A New Look for My Breakfast Room

Happy Friday friends! No snooping around Blogland for me this week. Nope, I’ve been too busy doing other things. And because I just love to drive myself mad by adding more things to my list, let me show you what I’ve gotten myself into.

I’ve mentioned a couple times since taking the Christmas decorations down that I feel the need for new. New decor. Maybe new color. Just a new look. I did a few minor changes to my family room and so I moved on to my kitchen and breakfast rooms. It all started with my rugs. I have black shag rugs in the kitchen and black and a black and gold rug in the breakfast room with matching runners. These rugs have been driving me insane! No matter how often I vacuumed them, they never looked clean! If I didn’t do something, they would be then end of me! But I hate rug shopping! It is so hard to find a perfect rug, so I just let them drive me crazy. Until one day, about three weeks ago, when I just couldn’t take it anymore. I picked up the shag rugs and threw them in the garbage. Why? Because once I did that, there would be no turning back. They were gone. I would have to get new ones! Sigh. . . three weeks later and I still have no rugs in the kitchen. Actually I’ve purchased two different sets of rugs and returned them both.

However, in the midst of my search for the perfect kitchen rugs, I decided I would do some work on my breakfast room. I found a set of rugs at Target that I thought would be nice for the breakfast room. It matched the wall color perfectly! Unfortunately, it didn’t match the window treatments. But that was okay because right around the corner from the rugs were some really cute drapes. And by golly, they just happened to match!

That trip to Target, in search of kitchen rugs, turned into a new look for the breakfast room.

Unfortunately, this was the only photo I could find of my breakfast room before. It was from Thanksgiving. But you can see the black and caramel window treatments in the background.

I have to say it was amazing how much larger and brighter this room was with the new drapes!

But as much as I loved these new window treatments, I wasn’t sure I liked them with the black furniture. Normally I would just say paint the furniture, but I’m just not up for a project like that right now. I still liked the new look better than the old, so I thought I could deal with it!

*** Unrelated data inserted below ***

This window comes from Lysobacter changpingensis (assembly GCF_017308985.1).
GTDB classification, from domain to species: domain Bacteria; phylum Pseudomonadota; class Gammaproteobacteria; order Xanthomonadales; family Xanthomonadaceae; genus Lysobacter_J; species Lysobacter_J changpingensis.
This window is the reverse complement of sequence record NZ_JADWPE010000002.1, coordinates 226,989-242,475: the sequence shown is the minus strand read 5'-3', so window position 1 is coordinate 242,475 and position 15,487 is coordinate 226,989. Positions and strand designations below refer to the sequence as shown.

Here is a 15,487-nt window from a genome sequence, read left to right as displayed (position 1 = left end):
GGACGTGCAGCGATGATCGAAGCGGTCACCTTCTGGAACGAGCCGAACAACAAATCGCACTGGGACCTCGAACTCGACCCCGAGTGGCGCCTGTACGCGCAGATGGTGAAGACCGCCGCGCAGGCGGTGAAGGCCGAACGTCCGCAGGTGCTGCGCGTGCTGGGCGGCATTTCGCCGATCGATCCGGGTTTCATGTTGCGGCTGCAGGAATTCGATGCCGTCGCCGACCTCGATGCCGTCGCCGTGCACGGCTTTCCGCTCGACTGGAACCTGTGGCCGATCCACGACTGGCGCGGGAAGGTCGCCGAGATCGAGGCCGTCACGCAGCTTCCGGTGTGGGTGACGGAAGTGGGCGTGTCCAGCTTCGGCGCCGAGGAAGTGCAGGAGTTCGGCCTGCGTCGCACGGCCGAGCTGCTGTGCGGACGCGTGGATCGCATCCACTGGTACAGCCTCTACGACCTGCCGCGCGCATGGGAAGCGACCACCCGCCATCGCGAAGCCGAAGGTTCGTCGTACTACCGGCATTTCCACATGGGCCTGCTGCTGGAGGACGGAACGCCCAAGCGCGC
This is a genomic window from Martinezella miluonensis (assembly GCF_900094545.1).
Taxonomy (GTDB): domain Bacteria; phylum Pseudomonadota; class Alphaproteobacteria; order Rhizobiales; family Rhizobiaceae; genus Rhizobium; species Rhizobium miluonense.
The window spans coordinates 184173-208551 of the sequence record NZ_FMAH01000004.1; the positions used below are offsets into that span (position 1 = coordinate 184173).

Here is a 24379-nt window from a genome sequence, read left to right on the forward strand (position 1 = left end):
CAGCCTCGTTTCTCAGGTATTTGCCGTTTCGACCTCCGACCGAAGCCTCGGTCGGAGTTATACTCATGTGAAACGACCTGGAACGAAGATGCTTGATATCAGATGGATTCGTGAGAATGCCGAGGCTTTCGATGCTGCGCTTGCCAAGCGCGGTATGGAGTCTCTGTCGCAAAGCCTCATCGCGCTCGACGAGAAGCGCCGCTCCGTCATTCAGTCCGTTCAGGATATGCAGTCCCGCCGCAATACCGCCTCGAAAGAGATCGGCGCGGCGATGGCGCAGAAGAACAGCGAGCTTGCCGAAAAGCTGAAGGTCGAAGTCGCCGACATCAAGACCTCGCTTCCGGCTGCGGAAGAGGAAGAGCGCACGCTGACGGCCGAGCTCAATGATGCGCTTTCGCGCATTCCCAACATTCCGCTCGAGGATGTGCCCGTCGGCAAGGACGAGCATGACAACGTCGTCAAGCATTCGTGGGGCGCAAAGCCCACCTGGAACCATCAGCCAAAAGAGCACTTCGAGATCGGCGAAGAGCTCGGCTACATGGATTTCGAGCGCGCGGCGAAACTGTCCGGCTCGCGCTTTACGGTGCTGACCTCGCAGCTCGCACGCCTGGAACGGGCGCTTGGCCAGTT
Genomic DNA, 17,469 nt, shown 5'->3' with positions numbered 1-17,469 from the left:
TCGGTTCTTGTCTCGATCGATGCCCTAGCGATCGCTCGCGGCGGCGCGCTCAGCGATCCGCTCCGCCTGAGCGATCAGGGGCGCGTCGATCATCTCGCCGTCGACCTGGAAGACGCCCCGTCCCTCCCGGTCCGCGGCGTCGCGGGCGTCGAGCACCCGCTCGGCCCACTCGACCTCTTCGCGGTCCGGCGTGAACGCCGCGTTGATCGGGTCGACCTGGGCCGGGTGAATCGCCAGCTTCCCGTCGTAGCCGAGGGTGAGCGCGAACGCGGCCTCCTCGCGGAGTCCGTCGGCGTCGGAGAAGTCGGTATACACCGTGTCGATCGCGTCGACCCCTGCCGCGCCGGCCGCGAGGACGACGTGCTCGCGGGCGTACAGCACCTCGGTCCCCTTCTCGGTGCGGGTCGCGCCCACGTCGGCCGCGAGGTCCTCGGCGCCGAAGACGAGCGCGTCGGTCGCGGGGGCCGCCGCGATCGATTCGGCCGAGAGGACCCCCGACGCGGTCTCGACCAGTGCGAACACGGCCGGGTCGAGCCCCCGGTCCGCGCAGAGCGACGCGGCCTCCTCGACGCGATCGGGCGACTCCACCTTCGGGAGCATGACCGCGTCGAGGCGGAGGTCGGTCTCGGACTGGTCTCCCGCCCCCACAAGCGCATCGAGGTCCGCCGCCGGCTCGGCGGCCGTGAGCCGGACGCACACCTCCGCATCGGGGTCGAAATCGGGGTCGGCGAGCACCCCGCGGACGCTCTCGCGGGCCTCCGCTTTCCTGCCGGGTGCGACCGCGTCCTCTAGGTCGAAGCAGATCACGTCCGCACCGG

Then, the other day, I went to Hobby Lobby to help a friend pick out some fabric and I found this. . .

I tried to walk away, but it was calling my name. I took home 9 yards! What was I thinking? What am I going to do with these brand new window treatments I just purchased from Target? And when am I going to find the time to sew new ones from this fabric? I’m nuts!

But just look at how perfectly it all goes together. I love it! I’m so excited! And even though I won’t have to do any furniture painting, I’m now considering changing the color on the wall. Just a slightly lighter shade. Oh Jen. . .

Thrift Store Cloche

Hey y’all! I’m busy, busy working on my dining room and I can’t wait to show it to you! But you’ll have to wait a little longer! Today, just a quick tutorial to show you 
how I turned these thrift store finds:

Into this decorative cloche:
I go thrifting often. I think it has become a bit of an obsession. I love other people’s junk! Just wait until you see what I got the past couple of weekends! Soon, I promise! One thing I’ve been looking for is a cloche. These babies are pretty expensive, both new and old, so I’ve been on the hunt for something that I can use to make one of my own. I was thrilled when I found this old wooden cheese plate {I think?} with a glass cover. I also purchased the glass candle holder to use as a base to give it some height.
I got both for $4! ‘Cause you know I LOVE a good bargain! 
So here’s how I did it. . .

First I sprayed both pieces with two coats of Krylon black satin spray paint.

I used sandpaper to distress the paint and let the beautiful dark wood show through.
I used Gorilla Glue to attach the wooden plate to the candle holder. I turned the plate upside down because the candle holder fit perfectly in the circular indention.
This was my first time using Gorilla Glue. The instructions said to use a small amount. I guess I used a little too much. So be careful, the glue expands as it dries! Luckily it’s the underside of the platter so you cannot see the dried glue oozing out!
Viola! A miniature cloche for my counter top for just a few dollars! Now, what to put in it?

One of my boxwood balls from Hobby Lobby fits perfectly!

You Won’t Believe It – It’s My Kitchen Cabinets Reveal